April 29, 2012

SandBoxBlogs: Aspen Daily News "Hard news is good to find"

Long live the King.  Terrific and somewhat brutally succinctly stated column out of the 'Usual Suspect' aka Dave Danforth.

Up on the Aspen Daily News.

Dave Danforth:
"In 2009, Newsday, the daily paper on Long Island, played up a story its owners didn’t like.  The New York Knicks’ Eddy Curry had been named in a sex harassment claim by his male driver.

Newsday is a tabloid paper, but not in the same brawling tradition as its big-city neighbors, the New York Post or Daily News. Nonetheless, the story was bound to attract attention as a sports tale in the sports-crazed New York metro area.

That was just fine, except for a detail that eventually cost editor John Mancini his job. Newsday has been owned since 2008 by Cablevision, whose father-son ownership of Charles and James Dolan also own both the Knicks and Rangers.....

........Newsday did some digging into reports
that Long Island Railroad workers and unethical physicians had siphoned off $1 billion from the railroad’s disability fund since 2000. But when the paper shied away from running the story, the New York Times scooped it. Charges were handed down in the pension scandal last October.

This was the place at which Bob Greene, Jimmy Breslin, Murray Kempton, Gail Collins and Pete Hamill once worked. By 2010, it decided to institute a $5-per-week “pay wall” to drum up digital subscribers. It produced all of 35 takers in its first three weeks.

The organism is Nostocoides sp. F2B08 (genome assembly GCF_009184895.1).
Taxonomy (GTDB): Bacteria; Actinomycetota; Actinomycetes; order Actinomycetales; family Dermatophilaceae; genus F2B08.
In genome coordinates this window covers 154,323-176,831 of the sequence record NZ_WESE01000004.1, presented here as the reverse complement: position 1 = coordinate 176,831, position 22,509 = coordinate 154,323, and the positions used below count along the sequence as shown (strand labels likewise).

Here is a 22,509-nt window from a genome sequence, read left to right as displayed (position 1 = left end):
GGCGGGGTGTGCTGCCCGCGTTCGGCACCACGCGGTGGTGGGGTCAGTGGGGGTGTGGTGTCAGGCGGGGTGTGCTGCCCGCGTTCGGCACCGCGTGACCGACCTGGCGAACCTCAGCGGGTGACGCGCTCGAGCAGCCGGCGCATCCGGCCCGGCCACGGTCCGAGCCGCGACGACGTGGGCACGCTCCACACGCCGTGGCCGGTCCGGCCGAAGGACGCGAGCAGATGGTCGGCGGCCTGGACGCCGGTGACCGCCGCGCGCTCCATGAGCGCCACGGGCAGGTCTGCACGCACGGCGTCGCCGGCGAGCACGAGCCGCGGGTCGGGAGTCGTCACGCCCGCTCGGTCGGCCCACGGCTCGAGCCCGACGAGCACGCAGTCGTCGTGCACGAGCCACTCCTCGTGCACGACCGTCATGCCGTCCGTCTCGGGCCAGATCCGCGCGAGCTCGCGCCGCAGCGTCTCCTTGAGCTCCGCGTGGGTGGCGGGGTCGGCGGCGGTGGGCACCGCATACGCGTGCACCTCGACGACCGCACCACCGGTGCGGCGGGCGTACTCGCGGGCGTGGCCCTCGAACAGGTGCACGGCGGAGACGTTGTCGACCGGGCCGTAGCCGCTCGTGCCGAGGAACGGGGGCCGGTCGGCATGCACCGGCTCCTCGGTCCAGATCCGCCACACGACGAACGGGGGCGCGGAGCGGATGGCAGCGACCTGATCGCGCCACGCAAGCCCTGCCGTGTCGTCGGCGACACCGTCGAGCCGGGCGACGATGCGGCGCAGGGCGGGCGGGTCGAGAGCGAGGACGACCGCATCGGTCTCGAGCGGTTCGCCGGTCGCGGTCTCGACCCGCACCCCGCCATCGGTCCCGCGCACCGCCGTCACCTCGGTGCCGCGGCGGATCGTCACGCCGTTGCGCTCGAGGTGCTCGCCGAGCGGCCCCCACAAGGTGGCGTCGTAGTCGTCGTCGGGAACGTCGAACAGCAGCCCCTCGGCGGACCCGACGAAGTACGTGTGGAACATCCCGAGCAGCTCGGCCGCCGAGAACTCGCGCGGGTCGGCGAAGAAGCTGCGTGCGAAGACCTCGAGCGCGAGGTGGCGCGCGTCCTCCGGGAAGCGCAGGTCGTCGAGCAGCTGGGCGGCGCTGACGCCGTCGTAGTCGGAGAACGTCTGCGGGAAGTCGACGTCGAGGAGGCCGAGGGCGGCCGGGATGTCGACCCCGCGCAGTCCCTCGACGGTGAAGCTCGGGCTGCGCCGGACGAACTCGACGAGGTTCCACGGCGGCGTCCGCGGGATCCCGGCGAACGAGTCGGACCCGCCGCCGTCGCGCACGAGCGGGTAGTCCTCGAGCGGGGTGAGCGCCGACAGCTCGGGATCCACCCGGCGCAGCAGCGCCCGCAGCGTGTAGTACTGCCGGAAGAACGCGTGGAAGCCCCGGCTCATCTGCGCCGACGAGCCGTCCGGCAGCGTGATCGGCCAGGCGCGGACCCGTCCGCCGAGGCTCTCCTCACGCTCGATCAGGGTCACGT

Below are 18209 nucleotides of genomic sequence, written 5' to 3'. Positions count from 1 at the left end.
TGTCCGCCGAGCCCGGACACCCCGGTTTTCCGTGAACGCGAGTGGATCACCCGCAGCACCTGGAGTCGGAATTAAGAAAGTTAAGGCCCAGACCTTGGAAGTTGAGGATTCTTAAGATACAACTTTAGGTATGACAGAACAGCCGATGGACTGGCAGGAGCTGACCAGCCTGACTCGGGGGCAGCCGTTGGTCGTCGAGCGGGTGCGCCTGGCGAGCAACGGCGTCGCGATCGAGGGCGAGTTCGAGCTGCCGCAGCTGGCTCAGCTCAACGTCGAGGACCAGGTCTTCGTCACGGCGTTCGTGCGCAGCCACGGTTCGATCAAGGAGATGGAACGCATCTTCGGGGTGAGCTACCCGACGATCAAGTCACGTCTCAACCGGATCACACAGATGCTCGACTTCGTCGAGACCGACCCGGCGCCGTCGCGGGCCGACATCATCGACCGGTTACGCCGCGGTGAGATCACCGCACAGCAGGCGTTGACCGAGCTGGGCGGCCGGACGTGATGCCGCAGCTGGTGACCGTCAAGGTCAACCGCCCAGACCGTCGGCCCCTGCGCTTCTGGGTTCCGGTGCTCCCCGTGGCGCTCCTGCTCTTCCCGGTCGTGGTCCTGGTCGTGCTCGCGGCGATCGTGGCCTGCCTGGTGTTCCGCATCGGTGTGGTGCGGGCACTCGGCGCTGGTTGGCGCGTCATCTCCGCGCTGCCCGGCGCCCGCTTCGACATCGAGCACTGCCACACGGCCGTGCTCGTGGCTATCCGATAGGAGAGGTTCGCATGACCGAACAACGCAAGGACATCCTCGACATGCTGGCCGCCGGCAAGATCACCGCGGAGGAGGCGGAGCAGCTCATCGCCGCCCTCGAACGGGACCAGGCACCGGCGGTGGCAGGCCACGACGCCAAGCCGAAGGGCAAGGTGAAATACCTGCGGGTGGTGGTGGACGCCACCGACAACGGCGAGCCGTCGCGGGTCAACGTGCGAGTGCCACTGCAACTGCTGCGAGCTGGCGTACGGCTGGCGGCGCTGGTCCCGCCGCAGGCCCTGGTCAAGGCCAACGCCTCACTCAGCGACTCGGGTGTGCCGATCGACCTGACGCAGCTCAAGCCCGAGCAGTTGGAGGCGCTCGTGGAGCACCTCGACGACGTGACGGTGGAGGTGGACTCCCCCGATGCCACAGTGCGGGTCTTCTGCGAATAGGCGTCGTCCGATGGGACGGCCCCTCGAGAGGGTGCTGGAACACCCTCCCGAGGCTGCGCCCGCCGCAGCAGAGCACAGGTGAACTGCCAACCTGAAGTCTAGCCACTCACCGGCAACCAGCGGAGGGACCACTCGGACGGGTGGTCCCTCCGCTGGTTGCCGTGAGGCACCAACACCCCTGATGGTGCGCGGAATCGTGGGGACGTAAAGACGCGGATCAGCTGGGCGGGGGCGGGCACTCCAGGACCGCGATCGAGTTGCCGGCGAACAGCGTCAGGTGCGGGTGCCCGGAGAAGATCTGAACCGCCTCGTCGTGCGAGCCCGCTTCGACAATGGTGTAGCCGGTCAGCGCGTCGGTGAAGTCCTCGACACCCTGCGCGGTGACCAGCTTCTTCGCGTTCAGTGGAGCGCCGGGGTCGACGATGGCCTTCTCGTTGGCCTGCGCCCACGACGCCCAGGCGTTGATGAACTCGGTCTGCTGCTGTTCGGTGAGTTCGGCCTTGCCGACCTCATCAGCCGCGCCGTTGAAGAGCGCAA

As the Press pointed out, the “pay wall” cut off its impact with anyone outside Long Island, including nearby New York City and state legislators in Albany.

Up popped an anonymous Facebook called “Debbie CowardlyLion.” Its fans undoubtedly recalled when Newsday won its last Pulitzer, in 1996.

The trendy “hyper local” fad also distracted Newsday, drawing its attention away from more worldly coverage. The paper, with a 2009 circulation of 377,000, was trapped. It wasn’t quite large enough to command national attention but still too big for what some residents called “super loco local” coverage. 

A Newsday PR exec called writers who gave worried accounts to the Press a “small number of disgruntled employees.” But the paper recently convened a rare pow-wow in a large auditorium to discuss it. Cablevision ownership stocked the meeting with cookies and coffee. A good dialogue resulted, all agreed.

In other words, they kicked the can on down the road..."  (Read more? You should.  Click title)

"Unapologetically pursuing and tracking patterns within the news others make since 2010."

1 comment:

Anonymous said...

Feels like Danforth's feeling some community powers that be pressure.

What, have we become.

Or is the question what are we allowing.